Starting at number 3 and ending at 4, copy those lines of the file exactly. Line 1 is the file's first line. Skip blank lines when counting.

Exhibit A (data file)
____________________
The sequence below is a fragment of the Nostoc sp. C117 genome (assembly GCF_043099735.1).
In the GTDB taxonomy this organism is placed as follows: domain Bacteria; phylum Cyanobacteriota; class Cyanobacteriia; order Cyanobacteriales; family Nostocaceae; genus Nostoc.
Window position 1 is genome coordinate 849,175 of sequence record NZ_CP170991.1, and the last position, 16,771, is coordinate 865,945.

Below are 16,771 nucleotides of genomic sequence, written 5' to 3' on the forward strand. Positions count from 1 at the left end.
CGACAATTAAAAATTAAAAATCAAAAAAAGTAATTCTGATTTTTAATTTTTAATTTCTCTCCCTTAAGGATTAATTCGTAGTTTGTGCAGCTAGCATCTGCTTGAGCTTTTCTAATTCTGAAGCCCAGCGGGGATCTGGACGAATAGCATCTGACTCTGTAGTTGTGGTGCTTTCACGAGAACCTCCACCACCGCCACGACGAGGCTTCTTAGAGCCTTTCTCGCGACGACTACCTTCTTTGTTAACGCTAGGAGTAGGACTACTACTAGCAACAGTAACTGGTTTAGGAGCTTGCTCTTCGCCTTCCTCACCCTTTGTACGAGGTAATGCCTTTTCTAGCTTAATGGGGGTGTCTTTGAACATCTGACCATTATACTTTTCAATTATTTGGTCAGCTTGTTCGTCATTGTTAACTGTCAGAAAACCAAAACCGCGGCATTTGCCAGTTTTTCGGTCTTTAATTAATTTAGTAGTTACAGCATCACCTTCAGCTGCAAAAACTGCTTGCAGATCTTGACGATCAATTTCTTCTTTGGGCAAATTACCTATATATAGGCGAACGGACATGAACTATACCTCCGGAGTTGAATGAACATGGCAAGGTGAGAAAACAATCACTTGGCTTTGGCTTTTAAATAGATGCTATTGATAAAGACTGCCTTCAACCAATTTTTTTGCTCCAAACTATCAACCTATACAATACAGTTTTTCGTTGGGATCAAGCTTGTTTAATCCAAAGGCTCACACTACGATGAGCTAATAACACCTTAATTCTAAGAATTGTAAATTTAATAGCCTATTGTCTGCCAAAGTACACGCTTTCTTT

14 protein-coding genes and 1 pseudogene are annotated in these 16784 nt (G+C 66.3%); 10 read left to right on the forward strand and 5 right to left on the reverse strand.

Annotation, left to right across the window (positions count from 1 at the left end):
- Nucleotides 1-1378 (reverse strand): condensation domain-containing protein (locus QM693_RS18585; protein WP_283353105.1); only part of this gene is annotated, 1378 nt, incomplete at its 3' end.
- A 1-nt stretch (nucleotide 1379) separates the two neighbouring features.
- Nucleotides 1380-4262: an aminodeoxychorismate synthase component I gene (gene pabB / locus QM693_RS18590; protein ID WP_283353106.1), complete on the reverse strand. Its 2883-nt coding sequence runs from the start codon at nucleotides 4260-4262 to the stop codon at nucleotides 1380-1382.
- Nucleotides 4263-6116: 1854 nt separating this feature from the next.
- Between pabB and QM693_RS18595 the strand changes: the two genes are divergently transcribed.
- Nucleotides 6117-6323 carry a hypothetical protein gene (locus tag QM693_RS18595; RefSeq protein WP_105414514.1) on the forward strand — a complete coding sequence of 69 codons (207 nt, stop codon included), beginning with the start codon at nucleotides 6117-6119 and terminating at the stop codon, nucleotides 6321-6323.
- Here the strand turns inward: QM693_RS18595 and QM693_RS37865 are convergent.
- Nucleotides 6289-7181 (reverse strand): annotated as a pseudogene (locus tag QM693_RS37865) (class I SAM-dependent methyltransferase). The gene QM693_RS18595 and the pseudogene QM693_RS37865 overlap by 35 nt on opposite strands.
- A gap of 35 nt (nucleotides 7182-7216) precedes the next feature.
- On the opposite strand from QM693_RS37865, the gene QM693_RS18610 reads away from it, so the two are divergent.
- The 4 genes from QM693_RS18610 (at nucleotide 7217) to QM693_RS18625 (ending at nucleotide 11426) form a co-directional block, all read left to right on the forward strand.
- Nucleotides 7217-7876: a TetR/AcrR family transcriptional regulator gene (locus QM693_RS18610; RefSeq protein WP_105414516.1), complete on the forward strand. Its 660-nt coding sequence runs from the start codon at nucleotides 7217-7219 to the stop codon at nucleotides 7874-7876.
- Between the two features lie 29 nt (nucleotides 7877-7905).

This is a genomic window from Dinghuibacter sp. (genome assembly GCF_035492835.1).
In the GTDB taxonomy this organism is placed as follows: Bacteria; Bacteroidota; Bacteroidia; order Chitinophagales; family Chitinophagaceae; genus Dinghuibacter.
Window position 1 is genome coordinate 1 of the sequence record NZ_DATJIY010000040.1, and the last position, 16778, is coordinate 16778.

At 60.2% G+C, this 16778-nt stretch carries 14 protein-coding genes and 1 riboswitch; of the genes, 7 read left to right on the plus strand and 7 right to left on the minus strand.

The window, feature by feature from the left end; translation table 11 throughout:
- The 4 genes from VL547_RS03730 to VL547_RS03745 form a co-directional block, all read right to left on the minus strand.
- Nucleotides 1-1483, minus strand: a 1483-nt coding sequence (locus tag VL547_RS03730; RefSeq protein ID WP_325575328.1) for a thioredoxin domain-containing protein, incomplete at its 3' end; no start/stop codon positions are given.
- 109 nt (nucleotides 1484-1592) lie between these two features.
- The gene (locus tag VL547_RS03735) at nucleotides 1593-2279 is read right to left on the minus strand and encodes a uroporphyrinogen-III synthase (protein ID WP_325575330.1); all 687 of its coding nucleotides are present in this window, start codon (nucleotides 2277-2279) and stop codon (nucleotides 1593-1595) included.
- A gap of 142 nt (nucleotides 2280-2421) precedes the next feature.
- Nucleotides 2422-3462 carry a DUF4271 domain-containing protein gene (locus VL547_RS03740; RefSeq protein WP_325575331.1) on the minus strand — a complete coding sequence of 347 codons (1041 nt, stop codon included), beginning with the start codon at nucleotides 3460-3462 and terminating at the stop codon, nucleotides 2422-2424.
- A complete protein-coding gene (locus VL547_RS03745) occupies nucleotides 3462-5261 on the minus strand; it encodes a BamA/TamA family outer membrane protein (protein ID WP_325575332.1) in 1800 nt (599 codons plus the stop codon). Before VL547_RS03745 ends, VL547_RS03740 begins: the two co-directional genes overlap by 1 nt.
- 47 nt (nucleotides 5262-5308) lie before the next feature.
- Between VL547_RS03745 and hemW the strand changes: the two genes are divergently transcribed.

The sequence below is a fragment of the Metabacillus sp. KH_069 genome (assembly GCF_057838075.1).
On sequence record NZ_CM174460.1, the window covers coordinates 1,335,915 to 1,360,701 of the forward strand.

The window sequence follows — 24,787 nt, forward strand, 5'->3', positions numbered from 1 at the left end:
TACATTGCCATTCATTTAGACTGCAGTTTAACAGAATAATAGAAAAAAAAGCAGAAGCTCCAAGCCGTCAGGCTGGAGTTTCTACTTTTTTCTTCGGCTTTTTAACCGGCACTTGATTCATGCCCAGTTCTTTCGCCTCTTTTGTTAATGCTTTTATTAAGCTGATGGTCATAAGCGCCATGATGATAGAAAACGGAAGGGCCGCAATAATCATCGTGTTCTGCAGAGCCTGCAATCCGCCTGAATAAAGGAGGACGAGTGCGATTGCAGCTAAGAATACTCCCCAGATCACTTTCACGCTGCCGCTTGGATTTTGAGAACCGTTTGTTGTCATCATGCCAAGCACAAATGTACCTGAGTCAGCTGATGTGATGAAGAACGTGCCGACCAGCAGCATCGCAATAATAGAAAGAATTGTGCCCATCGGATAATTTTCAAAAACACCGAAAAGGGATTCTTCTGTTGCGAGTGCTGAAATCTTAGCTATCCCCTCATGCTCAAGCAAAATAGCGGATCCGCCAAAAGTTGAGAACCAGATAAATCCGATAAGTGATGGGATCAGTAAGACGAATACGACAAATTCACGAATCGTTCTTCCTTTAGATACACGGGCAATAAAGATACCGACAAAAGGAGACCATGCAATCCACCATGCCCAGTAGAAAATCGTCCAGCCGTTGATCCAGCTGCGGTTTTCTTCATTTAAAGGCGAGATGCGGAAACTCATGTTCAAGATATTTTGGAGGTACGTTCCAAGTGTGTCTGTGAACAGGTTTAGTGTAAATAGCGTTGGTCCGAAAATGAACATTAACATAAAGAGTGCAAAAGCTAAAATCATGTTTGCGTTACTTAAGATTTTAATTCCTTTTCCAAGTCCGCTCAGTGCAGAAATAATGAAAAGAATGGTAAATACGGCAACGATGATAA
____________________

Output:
Window position 1 is genome coordinate 849,175 of sequence record NZ_CP170991.1, and the last position, 16,771, is coordinate 865,945.

Below are 16,771 nucleotides of genomic sequence, written 5' to 3' on the forward strand. Positions count from 1 at the left end.